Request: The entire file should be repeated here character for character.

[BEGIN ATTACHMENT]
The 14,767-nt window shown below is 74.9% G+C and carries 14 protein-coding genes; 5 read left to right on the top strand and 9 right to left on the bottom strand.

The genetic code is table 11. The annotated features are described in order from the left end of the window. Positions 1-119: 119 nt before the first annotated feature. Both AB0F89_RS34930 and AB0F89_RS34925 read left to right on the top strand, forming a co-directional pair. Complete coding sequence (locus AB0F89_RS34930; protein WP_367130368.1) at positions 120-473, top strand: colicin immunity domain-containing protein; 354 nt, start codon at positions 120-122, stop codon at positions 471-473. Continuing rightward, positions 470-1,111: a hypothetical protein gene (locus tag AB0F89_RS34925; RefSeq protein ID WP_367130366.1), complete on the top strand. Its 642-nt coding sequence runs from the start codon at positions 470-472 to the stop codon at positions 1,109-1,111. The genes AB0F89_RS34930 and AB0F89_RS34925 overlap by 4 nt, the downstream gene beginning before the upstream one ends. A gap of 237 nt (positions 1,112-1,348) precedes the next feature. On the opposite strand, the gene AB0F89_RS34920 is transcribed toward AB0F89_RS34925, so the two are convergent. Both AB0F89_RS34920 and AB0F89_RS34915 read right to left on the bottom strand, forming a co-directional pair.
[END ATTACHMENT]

The 14,767-nt window shown below is 74.9% G+C and carries 14 protein-coding genes; 5 read left to right on the top strand and 9 right to left on the bottom strand.

The genetic code is table 11. The annotated features are described in order from the left end of the window. Positions 1-119: 119 nt before the first annotated feature. Both AB0F89_RS34930 and AB0F89_RS34925 read left to right on the top strand, forming a co-directional pair. Complete coding sequence (locus AB0F89_RS34930; protein WP_367130368.1) at positions 120-473, top strand: colicin immunity domain-containing protein; 354 nt, start codon at positions 120-122, stop codon at positions 471-473. Continuing rightward, positions 470-1,111: a hypothetical protein gene (locus tag AB0F89_RS34925; RefSeq protein ID WP_367130366.1), complete on the top strand. Its 642-nt coding sequence runs from the start codon at positions 470-472 to the stop codon at positions 1,109-1,111. The genes AB0F89_RS34930 and AB0F89_RS34925 overlap by 4 nt, the downstream gene beginning before the upstream one ends. A gap of 237 nt (positions 1,112-1,348) precedes the next feature. On the opposite strand, the gene AB0F89_RS34920 is transcribed toward AB0F89_RS34925, so the two are convergent. Both AB0F89_RS34920 and AB0F89_RS34915 read right to left on the bottom strand, forming a co-directional pair.